U.S. Quits UNHRC ‘Cesspool’
After more than a year of warnings, the Trump administration has followed through on a pledge to withdraw the United States from the United Nations Human Rights Council (UNHRC), calling it a “cesspool of political bias” that singles out Israel for condemnation while ignoring atrocities in other countries.
U.S. Ambassador to the UN Nikki Haley, who visited the 47-member UNHRC’s headquarters in Geneva in June 2017, had insisted on two specific reforms: keep the worst human rights abusers from obtaining seats on the Council and remove Agenda Item Seven, which deals with the so-called human rights situation in “Palestine” and other “occupied Arab territories.” Both of her demands were ignored.
Agenda Item Seven, adopted in June 2007, singles out Israel for perpetual censure. Israel is the only country that has a dedicated agenda item at Council meetings, and Haley has repeatedly called out the UNHRC’s “chronic bias against Israel.”
In announcing the U.S. decision to leave, Haley called the UNHRC a “hypocritical and self-serving organization” that displays “unending hostility” toward Israel. “Earlier this year, . . . the Human Rights Council passed five resolutions against Israel—more than the number passed against North Korea, Iran, and Syria combined. This disproportionate focus . . . is clear proof that the council is motivated by political bias, not by human rights,” Haley said.
The UNHRC was established in 2006 to replace the UN Commission on Human Rights, which faced widespread criticism for allowing countries with poor human rights records to become members—and for its relentless bias against Israel. At the time, the Bush administration boycotted the UNHRC, arguing that, like the old commission, the new council had admitted nations with questionable human rights records. In 2009, the Obama administration reversed course and sought membership out of a belief “that working from within, we can make the council a more effective forum to promote and protect human rights.”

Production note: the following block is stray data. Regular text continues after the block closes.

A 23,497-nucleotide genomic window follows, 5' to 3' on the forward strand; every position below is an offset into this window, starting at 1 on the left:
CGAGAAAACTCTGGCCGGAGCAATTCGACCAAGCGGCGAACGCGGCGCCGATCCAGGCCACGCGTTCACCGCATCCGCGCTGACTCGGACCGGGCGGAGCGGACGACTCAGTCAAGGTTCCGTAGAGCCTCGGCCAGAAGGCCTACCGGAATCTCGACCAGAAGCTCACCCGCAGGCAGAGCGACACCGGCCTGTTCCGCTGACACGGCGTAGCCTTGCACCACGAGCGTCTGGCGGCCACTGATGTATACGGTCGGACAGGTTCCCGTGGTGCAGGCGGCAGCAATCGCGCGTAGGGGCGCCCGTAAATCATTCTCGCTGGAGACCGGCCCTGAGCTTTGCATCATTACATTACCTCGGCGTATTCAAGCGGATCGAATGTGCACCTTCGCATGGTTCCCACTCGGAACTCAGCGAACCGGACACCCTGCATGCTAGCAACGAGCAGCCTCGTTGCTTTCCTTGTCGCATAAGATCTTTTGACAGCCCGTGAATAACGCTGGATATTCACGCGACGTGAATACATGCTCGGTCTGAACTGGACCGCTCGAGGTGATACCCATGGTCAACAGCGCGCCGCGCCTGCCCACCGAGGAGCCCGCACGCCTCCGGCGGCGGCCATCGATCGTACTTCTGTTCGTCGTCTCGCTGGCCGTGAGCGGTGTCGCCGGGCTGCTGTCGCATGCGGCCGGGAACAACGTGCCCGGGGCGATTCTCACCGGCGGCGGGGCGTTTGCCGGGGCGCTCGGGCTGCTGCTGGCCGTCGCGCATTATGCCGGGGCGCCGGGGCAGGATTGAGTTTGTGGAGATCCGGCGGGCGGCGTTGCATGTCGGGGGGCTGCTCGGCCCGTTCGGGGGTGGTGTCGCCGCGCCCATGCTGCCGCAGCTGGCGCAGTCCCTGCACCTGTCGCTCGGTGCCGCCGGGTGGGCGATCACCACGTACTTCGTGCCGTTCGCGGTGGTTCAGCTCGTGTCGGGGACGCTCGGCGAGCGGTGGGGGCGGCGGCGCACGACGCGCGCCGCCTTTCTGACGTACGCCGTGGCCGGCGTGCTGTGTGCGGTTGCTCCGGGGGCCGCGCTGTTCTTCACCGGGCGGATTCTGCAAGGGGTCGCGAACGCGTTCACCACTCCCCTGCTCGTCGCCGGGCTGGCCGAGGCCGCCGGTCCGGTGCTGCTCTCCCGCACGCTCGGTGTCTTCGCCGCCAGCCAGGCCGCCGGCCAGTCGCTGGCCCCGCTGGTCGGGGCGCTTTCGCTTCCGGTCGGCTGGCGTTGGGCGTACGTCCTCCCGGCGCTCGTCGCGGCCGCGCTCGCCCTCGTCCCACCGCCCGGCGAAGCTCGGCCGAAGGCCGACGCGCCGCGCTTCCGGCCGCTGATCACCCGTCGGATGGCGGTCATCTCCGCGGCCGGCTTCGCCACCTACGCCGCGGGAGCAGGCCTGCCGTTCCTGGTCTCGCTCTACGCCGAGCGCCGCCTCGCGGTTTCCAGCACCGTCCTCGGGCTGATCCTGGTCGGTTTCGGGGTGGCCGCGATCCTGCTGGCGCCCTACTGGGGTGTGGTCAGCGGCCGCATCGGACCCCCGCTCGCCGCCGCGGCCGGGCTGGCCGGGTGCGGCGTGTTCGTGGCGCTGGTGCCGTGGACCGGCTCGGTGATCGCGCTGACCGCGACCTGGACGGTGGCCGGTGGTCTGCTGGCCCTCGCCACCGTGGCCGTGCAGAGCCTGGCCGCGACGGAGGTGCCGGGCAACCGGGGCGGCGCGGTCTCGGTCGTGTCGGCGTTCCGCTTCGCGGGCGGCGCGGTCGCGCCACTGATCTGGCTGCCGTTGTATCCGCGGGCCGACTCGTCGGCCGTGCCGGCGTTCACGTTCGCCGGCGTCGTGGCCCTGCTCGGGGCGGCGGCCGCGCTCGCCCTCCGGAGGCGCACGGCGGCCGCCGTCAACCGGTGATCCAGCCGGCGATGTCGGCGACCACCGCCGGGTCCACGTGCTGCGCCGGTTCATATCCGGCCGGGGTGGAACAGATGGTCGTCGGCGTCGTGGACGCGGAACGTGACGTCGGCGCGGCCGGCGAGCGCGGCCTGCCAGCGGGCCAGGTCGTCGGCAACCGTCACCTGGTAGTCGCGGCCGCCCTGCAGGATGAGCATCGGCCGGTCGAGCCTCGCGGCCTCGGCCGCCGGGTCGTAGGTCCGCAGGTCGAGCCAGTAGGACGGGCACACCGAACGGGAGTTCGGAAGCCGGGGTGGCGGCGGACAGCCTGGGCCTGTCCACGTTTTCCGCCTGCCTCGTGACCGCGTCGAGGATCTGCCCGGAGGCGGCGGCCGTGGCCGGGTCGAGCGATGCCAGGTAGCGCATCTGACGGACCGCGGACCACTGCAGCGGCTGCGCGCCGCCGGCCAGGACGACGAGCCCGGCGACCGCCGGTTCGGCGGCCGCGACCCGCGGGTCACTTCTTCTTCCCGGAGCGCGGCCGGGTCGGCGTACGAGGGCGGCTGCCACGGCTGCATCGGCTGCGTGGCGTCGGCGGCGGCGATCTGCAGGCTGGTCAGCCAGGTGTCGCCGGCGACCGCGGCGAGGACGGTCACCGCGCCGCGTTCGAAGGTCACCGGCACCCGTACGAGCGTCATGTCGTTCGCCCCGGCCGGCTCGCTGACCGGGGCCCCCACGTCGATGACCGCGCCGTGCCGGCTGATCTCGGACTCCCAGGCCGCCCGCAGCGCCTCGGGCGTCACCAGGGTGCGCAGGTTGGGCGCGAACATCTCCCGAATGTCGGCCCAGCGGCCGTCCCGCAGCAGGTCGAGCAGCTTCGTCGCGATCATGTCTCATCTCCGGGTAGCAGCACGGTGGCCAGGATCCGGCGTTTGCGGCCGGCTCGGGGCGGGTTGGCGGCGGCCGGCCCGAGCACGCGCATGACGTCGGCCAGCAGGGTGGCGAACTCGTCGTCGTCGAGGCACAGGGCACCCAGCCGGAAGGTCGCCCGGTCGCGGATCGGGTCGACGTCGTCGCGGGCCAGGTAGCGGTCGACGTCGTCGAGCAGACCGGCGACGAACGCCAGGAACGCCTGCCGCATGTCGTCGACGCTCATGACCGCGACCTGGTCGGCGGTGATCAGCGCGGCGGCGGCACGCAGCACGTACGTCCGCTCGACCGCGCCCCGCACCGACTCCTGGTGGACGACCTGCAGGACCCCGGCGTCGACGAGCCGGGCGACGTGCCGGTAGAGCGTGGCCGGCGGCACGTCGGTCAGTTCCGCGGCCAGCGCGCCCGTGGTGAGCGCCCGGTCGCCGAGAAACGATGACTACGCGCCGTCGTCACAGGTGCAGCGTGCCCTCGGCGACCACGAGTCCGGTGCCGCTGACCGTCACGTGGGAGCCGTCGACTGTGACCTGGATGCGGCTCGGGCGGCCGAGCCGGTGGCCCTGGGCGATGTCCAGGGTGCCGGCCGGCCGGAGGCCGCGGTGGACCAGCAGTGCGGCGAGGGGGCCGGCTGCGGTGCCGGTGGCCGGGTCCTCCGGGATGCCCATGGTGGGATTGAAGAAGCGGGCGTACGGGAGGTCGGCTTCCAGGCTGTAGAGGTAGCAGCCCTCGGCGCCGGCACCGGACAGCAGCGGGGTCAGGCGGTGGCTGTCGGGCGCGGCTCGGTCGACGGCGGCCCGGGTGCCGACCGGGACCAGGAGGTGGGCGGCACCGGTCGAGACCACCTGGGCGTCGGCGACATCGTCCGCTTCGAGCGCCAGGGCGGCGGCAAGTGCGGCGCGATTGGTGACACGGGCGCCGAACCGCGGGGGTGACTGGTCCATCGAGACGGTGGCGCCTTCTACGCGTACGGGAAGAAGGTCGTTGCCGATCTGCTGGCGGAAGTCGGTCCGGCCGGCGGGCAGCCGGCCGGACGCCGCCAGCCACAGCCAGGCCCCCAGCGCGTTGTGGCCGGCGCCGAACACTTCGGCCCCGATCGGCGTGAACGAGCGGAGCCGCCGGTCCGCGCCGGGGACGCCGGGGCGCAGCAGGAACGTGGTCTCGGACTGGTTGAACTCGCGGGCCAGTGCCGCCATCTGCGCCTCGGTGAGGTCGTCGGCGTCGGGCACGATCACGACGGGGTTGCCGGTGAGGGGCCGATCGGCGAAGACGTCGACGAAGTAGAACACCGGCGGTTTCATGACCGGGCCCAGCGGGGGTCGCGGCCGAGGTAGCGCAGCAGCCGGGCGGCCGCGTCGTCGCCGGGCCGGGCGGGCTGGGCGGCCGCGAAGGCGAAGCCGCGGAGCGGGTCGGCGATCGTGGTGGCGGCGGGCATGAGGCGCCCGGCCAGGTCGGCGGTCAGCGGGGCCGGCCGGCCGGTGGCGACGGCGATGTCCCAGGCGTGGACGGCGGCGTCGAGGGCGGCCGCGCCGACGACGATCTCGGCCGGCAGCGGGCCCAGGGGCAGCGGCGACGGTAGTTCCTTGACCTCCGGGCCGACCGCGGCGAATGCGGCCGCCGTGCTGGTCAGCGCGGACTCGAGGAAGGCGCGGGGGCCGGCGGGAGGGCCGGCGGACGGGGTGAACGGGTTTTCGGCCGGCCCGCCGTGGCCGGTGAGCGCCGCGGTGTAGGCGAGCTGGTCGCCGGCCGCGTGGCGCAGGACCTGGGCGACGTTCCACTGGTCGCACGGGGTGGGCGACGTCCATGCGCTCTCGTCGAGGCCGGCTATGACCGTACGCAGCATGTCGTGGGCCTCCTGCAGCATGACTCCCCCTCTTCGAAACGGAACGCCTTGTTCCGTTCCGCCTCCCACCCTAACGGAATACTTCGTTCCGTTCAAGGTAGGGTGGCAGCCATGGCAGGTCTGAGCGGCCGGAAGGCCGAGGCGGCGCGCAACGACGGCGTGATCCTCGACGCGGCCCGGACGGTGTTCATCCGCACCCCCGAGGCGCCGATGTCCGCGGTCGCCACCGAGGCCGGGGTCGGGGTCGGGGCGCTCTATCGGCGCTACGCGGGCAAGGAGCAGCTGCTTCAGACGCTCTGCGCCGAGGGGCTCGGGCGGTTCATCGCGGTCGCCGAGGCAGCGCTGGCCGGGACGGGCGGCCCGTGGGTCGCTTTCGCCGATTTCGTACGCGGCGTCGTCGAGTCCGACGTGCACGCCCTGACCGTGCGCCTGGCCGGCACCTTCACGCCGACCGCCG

Yet the United States was unable to halt the barrage of anti-Israel resolutions. Of the 311 country-specific resolutions passed in the last 12 years, 76 deal with Israel, 27 with Syria, 20 with Myanmar, 18 with Sudan, and only eight with Iran.
Prime Minister Benjamin Netanyahu hailed the U.S. move: “For years, the UNHRC has proven to be a biased, hostile, anti-Israel organization that has betrayed its mission of protecting human rights. . . .[It] obsessively focuses on Israel, the one genuine democracy in the Middle East.”
The UN has remained defiant. The day before Haley announced the withdrawal, UN High Commissioner for Human Rights Zeid Ra’ad Al Hussein said his office would publish a “blacklist” of companies doing business in the West Bank, East Jerusalem, and the Golan Heights. The UNHRC, which mandated the creation of such a list in March 2016, said business activity with Israeli entities in the so-called occupied territories could be considered a crime under international law.
“It is outside the competence and the authority of the Human Rights Council to deal with blacklisting,” said Israel’s Permanent Representative to the UN in Geneva, Ambassador Aviva Raz Shechter. “This is part of the bias to try to delegitimize Israel.”
The UNHRC has also vowed to step up its “war crimes” probe into Israeli actions on the Gaza border. It approved the probe on May 18, two days after a Hamas official admitted that 50 of the 62 Palestinians killed during Gaza protests on May 14th and 15th were members of the Islamist terrorist group.